Time: for the things that matter most and the capacity to do ‘more’ 

Time is an increasingly valuable and scarce currency that the Middle Eastern consumer is starting to be more careful with. A great example of this ‘time currency’ in action comes from IKEA UAE. Armed with an understanding of the intricacies of competing temporal priorities and high opportunity cost to consumers and brands alike, IKEA allowed consumers to pay with their time. Time spent on relatively longer commutes to an IKEA store is valued and traded in-store, based on an estimate on average salaries in Dubai. Consumers can choose to exchange money, time, or a combination of both at the tills. This time-currency initiative resulted in a significant spike in footfall and earned media.

Connection: discernment and empowerment to engage in authentic, supporting relationships

The Middle East is largely collectivistic. At the onset, Covid-19 heightened the sense of shared humanity, community, and solidarity. Now, consumers are re-emerging from the pandemic experience (e.g., lockdown, social distancing, deprivation, sickness, bereavement) with a stronger sense of judiciousness about the quality and not necessarily the quantity of relationships. They value meaningful, authentic, quality connections more than ever. Equally, they value brands that facilitate or enhance these rich human encounters or the occasions they exist in, which has given rise to this ‘relational’ currency.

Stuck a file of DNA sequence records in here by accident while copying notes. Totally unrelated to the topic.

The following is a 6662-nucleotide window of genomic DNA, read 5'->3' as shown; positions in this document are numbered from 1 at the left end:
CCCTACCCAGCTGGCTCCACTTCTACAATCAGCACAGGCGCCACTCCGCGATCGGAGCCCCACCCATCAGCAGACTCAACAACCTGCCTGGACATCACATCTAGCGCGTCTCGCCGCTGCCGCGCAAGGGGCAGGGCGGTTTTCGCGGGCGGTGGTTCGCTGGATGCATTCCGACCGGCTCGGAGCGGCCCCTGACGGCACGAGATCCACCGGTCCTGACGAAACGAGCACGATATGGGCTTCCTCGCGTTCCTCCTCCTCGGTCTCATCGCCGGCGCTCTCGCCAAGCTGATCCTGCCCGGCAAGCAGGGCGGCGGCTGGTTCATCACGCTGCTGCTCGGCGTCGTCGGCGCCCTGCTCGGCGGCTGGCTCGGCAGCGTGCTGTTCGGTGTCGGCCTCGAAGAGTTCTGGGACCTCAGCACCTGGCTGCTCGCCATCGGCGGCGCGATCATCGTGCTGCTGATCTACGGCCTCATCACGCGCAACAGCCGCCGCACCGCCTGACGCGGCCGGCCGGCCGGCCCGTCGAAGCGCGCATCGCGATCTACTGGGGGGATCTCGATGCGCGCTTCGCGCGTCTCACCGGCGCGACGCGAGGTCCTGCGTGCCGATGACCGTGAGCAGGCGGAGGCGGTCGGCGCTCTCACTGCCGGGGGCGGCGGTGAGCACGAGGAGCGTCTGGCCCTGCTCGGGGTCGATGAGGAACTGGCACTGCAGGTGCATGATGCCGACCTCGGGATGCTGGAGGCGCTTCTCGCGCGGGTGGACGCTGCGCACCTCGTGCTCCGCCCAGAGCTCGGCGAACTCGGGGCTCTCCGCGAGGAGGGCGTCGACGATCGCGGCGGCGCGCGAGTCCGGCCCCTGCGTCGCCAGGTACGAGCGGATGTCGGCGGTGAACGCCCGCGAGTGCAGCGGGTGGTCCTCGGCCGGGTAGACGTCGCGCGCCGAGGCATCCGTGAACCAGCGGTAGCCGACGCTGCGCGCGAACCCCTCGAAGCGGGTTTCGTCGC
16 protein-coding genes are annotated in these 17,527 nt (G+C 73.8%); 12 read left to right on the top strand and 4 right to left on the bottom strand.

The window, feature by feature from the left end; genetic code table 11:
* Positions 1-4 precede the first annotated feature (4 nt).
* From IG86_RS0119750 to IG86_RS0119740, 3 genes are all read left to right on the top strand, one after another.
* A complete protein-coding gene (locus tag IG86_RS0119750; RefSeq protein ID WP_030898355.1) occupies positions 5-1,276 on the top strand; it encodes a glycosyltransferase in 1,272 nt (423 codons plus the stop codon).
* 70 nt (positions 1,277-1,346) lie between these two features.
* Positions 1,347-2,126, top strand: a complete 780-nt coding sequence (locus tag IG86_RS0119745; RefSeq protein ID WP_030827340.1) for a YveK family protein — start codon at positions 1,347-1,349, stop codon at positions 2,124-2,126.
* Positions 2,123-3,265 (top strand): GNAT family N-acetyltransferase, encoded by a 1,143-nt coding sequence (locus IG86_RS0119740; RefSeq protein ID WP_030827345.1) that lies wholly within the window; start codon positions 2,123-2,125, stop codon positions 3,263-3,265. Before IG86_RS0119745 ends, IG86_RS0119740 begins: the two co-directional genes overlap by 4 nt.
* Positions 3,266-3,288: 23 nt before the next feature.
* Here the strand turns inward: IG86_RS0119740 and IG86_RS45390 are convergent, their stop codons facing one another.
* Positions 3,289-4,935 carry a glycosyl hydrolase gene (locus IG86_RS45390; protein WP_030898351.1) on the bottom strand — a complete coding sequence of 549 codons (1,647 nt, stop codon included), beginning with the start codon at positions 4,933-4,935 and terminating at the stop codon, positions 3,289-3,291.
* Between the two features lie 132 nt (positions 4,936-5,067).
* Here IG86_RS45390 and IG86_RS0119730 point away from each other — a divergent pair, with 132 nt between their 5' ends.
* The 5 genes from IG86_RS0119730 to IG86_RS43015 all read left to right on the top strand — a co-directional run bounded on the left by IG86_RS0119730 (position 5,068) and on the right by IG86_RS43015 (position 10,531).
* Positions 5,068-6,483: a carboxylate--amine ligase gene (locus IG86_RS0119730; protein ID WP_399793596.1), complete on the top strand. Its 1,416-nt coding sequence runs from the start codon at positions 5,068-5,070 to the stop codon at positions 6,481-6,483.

Vitality: a combination or one of immunity, energy, wellbeing (both physical and mental) 

If Covid-19 has taught consumers one thing, it is the value of physical and mental health, energy, resilience, and wellbeing. Products, services, and media that help promote one or any of these have made significant gains, whether they have communicated localised vitality (e.g., skin, hair, immunity) or more general wellbeing. The appreciation of vitality as a currency will not regress easily and will fuel and propel future consumer choices and valuations of worthiness.

Although medicinal, natural sourcing or immunity-boosting ingredients and the like may be top of mind for this currency, it is accessible and opportune to many more. A brilliant example (and personal favourite) comes from Maltesers UK. #TheMassiveOverShare March 2021 campaign aimed to normalise the conversation around maternal mental health and help-seeking by tackling taboos and stigma. Despite the seriousness of the issue, Maltesers tackled the issue both authentically and humorously, in the true essence of everyday chocolate.

Safety: physical and financial safety

The need for safety and security, especially in moments of crisis, is paramount. Retailers and malls across the Middle East were quick to make brick-and-mortar shopping experiences physically safe and hygienic, then communicated this.

Impact: a positive contribution to a societal, environmental, ethical, or other cause

Conscious consumerism and the path to sustainability are only just budding in our region.  With top-down mandates and initiatives on SGDs and sustainable futures from governments as well as increasing responsibility for global brands and social media influence, the Middle Eastern consumer will eventually catch on. The mainstream consumer may not be ready to pay extra for positive impact trade-offs immediately, but awareness is rising strategically and will eventually impact on perceptions of value.

So, how can brands persuade and reframe value for these emerging currencies and evolving times?

Here are a few tips to help us move beyond a simple monetary treatment of value:

1 Reframe value by creating unexpected motivational pairings: